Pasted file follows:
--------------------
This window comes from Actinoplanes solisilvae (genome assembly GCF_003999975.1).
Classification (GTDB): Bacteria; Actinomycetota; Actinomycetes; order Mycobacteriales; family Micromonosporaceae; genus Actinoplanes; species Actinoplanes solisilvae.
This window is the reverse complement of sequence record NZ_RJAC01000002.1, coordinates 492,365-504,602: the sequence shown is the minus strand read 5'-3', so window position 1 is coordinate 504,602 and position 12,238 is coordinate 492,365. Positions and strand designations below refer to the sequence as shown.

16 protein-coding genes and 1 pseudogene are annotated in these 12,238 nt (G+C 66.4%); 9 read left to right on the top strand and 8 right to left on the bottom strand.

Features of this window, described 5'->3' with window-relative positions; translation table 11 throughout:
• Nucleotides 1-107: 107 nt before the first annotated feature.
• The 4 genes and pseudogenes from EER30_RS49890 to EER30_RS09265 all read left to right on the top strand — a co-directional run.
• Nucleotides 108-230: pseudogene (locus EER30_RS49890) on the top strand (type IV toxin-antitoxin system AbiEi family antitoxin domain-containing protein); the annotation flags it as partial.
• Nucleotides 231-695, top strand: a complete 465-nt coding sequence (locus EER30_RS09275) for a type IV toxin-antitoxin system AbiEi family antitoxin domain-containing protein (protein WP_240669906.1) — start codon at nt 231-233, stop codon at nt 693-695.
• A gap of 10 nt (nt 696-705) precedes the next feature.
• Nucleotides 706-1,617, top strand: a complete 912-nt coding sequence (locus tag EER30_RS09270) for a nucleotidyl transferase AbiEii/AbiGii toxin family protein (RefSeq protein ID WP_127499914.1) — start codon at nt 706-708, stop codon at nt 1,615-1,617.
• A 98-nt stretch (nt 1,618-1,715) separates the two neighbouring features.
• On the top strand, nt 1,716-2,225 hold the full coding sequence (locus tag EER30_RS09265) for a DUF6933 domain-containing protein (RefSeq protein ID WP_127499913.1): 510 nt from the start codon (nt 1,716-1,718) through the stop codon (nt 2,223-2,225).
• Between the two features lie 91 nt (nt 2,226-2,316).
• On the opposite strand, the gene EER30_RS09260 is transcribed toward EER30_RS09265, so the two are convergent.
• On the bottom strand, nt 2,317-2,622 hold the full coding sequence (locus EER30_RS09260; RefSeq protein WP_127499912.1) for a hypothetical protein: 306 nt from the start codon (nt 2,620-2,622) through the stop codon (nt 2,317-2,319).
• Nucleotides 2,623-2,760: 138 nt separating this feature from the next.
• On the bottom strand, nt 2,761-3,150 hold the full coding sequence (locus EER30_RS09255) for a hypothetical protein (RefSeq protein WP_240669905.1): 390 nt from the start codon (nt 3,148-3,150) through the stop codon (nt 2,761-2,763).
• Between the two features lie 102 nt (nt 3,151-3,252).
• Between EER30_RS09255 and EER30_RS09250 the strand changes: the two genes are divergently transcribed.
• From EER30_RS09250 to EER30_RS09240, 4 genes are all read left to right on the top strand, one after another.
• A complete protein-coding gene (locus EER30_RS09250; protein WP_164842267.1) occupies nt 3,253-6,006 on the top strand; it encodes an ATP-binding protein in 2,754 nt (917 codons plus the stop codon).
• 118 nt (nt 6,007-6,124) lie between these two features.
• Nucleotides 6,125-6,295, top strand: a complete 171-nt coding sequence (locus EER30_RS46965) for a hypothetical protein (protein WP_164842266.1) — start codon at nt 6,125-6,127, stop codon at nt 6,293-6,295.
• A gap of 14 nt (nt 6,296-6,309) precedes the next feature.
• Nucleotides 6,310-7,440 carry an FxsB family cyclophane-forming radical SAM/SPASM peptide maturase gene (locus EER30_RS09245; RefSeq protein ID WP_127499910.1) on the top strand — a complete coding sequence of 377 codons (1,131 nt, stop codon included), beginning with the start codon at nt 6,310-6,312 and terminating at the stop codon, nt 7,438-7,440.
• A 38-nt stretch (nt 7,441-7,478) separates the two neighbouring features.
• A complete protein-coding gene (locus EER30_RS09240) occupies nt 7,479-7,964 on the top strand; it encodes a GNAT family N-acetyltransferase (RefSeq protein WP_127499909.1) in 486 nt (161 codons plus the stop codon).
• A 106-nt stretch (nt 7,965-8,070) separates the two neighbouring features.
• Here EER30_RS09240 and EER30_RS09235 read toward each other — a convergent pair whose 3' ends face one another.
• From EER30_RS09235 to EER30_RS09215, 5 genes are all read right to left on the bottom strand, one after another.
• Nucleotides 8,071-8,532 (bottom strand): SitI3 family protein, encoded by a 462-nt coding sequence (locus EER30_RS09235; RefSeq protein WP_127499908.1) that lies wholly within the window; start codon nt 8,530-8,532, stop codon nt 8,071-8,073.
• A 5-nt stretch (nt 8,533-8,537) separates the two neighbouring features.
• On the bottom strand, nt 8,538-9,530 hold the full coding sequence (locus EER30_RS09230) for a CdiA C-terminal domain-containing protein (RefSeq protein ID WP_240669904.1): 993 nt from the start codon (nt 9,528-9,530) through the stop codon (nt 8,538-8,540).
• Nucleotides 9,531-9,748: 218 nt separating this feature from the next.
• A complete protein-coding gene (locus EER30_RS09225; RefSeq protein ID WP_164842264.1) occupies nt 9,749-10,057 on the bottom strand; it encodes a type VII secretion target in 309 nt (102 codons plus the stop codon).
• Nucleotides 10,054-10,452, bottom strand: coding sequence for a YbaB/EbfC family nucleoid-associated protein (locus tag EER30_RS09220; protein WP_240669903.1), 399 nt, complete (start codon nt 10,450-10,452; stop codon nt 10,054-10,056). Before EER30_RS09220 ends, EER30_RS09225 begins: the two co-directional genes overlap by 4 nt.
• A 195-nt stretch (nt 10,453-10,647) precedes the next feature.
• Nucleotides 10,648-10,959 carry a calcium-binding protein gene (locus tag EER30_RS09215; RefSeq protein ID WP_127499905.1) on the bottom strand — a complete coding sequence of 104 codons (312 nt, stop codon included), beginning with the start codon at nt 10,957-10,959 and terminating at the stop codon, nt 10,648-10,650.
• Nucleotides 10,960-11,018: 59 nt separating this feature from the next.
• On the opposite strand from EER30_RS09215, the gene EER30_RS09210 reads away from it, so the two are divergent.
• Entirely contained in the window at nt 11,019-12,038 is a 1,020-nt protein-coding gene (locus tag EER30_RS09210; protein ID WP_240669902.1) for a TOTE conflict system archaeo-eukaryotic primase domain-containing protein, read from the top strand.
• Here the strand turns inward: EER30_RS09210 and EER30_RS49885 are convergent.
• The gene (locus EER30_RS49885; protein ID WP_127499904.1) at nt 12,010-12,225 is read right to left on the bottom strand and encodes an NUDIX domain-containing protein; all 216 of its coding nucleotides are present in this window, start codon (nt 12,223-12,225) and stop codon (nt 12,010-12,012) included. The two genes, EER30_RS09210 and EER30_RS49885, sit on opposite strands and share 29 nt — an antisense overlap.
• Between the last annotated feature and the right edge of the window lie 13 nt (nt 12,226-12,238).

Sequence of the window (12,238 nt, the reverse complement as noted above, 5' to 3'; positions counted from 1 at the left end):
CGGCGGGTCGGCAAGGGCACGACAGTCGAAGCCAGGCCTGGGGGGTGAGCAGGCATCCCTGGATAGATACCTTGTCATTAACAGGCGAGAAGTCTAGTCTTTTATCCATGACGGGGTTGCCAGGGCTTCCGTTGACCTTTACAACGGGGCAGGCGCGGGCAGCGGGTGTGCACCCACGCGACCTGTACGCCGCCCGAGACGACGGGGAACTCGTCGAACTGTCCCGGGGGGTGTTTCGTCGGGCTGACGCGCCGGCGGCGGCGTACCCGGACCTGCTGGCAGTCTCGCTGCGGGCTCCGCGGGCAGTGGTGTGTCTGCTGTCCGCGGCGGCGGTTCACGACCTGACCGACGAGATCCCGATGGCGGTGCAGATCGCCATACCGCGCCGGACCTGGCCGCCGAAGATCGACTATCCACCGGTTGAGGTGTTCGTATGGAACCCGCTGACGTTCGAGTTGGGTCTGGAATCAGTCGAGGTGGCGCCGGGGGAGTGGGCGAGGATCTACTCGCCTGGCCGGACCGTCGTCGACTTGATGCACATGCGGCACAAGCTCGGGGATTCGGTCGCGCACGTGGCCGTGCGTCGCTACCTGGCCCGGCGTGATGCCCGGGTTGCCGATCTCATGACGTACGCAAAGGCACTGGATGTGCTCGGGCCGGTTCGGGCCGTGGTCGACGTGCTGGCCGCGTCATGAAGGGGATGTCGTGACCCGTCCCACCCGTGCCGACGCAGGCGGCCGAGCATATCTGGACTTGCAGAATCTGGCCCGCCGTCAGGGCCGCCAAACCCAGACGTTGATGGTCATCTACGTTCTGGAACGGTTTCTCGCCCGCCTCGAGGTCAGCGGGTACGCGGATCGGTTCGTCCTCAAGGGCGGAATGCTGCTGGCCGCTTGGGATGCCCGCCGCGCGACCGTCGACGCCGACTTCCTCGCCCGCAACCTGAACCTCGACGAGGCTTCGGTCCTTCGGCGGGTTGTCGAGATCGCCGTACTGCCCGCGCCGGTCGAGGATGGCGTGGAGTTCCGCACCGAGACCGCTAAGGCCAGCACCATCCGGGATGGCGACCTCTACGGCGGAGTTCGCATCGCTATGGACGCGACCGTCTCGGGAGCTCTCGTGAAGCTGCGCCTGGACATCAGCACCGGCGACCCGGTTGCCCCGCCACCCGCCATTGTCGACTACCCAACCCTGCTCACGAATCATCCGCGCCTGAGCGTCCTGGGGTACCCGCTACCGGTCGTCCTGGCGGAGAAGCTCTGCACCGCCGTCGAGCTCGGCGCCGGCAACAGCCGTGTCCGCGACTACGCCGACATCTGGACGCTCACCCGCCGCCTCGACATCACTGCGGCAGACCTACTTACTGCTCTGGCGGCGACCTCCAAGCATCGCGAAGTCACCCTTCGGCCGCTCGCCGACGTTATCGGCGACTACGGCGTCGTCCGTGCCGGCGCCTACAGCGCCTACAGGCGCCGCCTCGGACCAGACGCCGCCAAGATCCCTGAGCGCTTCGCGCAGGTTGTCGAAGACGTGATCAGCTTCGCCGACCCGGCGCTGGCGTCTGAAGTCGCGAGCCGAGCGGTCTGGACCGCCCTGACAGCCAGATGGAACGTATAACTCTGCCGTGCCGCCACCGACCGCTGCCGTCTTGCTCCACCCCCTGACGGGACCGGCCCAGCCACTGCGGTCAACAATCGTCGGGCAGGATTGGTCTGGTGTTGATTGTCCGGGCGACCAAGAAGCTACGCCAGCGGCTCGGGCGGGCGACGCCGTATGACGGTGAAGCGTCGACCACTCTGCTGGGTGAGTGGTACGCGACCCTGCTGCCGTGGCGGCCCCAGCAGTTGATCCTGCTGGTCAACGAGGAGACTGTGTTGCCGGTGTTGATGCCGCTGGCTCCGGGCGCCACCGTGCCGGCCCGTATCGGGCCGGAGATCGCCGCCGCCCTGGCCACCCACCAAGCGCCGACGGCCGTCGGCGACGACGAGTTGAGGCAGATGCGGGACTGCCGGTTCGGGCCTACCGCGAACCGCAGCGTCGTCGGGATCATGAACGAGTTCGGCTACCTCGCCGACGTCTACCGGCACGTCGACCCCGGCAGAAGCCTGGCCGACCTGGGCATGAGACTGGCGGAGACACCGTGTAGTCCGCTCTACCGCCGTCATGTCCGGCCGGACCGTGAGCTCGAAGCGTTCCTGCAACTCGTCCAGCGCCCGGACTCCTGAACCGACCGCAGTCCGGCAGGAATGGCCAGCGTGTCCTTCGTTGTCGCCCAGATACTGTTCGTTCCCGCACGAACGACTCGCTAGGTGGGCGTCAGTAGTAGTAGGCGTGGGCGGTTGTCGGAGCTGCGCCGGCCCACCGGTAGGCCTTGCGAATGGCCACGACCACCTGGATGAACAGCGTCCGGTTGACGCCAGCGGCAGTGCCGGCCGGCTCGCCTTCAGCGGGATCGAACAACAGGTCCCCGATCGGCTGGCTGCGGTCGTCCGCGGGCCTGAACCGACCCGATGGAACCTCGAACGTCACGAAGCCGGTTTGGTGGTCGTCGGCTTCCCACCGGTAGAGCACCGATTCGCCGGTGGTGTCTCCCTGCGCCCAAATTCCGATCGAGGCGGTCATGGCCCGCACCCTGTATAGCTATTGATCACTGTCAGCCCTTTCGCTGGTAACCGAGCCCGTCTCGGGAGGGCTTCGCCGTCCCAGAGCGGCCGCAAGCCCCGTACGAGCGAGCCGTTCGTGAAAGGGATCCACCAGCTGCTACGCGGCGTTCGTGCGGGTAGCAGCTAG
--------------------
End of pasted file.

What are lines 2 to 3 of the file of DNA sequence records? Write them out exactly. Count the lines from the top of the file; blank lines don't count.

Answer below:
Classification (GTDB): Bacteria; Actinomycetota; Actinomycetes; order Mycobacteriales; family Micromonosporaceae; genus Actinoplanes; species Actinoplanes solisilvae.
This window is the reverse complement of sequence record NZ_RJAC01000002.1, coordinates 492,365-504,602: the sequence shown is the minus strand read 5'-3', so window position 1 is coordinate 504,602 and position 12,238 is coordinate 492,365. Positions and strand designations below refer to the sequence as shown.